In FIG. 4, continuing to utilize mask 30, a second dielectric layer, this time a thin (e.g., 200 Å) layer 40 of zirconium oxide (ZrO) is deposited on the surface of the first dielectric layer 14 through openings 32 and, nonessentially, atop the photoresist layer 30. Patches 40a, 40b are thus formed on either side of gap 38, which patches cover implants 34, 36 in precise self-alignment with the edges of such implants.
Referring to FIG. 5, the photoresist layer 30 is removed, which removes the zirconium oxide layer 40 deposited atop the photoresist, but leaves the zirconium oxide patches 40a, 40b deposited atop the silicon nitride first dielectric layer 14. Next, the wafer is furnaced annealed to activate the ion implants.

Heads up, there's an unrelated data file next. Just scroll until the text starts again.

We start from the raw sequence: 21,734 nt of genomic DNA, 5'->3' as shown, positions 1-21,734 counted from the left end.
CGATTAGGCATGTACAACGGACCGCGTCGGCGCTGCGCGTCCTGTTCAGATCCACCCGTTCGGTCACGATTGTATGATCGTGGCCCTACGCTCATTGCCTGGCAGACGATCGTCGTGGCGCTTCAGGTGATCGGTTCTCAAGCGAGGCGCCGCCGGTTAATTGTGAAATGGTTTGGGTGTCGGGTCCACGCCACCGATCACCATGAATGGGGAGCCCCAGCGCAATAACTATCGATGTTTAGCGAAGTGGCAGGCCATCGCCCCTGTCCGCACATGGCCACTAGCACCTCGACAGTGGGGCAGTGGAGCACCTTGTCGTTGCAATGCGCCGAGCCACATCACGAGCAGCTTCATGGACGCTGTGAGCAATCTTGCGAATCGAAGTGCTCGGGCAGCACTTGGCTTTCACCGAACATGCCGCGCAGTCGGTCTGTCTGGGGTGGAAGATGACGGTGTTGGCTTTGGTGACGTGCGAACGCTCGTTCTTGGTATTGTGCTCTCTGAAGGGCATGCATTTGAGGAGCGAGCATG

Referring to FIG. 6, following annealing, a fourth, ohmic-contact photolithography step (not shown) is performed, followed by a plasma etch procedure to define ohmic-contact openings in silicon nitride layer 14 over the source and drain regions of the gate. These steps are followed by deposition of ohmic metal (Au-Ge-Ni) through the openings to form source and drain ohmic contacts 44, 46. Then, the ohmic metal deposition photoresist mask is removed. The ohmic metallization is then alloyed to the GaAs.
This step is followed by the deposition of a second layer 48 of silicon nitride over the entire surface area of the gate region. A sixth, gate photolithography step is performed to provide a mask of photoresist 50 over the entire channel region, having an opening 52 approximately centered over gap 38, but of somewhat wider dimensions than such gap. The silicon nitride layers 14, 48 are then plasma etched through opening 52. The thin zirconium oxide patches 40a, 40b resist the plasma etch and therefore confine the removal of material to a narrow channel aligned with the inward edges of the patches and of implants 34, 36, down to the substrate surface 12.